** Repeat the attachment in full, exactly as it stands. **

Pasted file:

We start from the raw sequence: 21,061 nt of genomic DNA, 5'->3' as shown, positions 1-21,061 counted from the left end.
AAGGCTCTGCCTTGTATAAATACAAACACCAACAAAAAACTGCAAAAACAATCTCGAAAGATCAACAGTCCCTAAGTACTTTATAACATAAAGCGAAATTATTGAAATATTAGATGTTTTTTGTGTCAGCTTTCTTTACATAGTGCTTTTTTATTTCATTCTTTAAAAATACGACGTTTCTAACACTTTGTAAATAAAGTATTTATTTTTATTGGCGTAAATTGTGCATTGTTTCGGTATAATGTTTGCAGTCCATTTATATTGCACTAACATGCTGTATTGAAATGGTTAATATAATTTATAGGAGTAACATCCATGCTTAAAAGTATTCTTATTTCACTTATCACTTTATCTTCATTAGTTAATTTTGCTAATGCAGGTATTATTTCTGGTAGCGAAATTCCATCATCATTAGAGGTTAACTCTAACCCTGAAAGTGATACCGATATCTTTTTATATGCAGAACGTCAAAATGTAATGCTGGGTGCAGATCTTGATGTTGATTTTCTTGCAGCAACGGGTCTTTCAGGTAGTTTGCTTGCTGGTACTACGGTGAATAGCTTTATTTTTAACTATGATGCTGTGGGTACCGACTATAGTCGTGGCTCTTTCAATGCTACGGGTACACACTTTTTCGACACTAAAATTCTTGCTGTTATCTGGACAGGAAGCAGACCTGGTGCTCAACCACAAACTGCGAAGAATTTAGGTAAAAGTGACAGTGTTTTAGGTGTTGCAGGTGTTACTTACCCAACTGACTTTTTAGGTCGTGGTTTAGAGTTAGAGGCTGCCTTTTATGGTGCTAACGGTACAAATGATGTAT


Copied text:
We start from the raw sequence: 21,061 nt of genomic DNA, 5'->3' as shown, positions 1-21,061 counted from the left end.
AAGGCTCTGCCTTGTATAAATACAAACACCAACAAAAAACTGCAAAAACAATCTCGAAAGATCAACAGTCCCTAAGTACTTTATAACATAAAGCGAAATTATTGAAATATTAGATGTTTTTTGTGTCAGCTTTCTTTACATAGTGCTTTTTTATTTCATTCTTTAAAAATACGACGTTTCTAACACTTTGTAAATAAAGTATTTATTTTTATTGGCGTAAATTGTGCATTGTTTCGGTATAATGTTTGCAGTCCATTTATATTGCACTAACATGCTGTATTGAAATGGTTAATATAATTTATAGGAGTAACATCCATGCTTAAAAGTATTCTTATTTCACTTATCACTTTATCTTCATTAGTTAATTTTGCTAATGCAGGTATTATTTCTGGTAGCGAAATTCCATCATCATTAGAGGTTAACTCTAACCCTGAAAGTGATACCGATATCTTTTTATATGCAGAACGTCAAAATGTAATGCTGGGTGCAGATCTTGATGTTGATTTTCTTGCAGCAACGGGTCTTTCAGGTAGTTTGCTTGCTGGTACTACGGTGAATAGCTTTATTTTTAACTATGATGCTGTGGGTACCGACTATAGTCGTGGCTCTTTCAATGCTACGGGTACACACTTTTTCGACACTAAAATTCTTGCTGTTATCTGGACAGGAAGCAGACCTGGTGCTCAACCACAAACTGCGAAGAATTTAGGTAAAAGTGACAGTGTTTTAGGTGTTGCAGGTGTTACTTACCCAACTGACTTTTTAGGTCGTGGTTTAGAGTTAGAGGCTGCCTTTTATGGTGCTAACGGTACAAATGATGTAT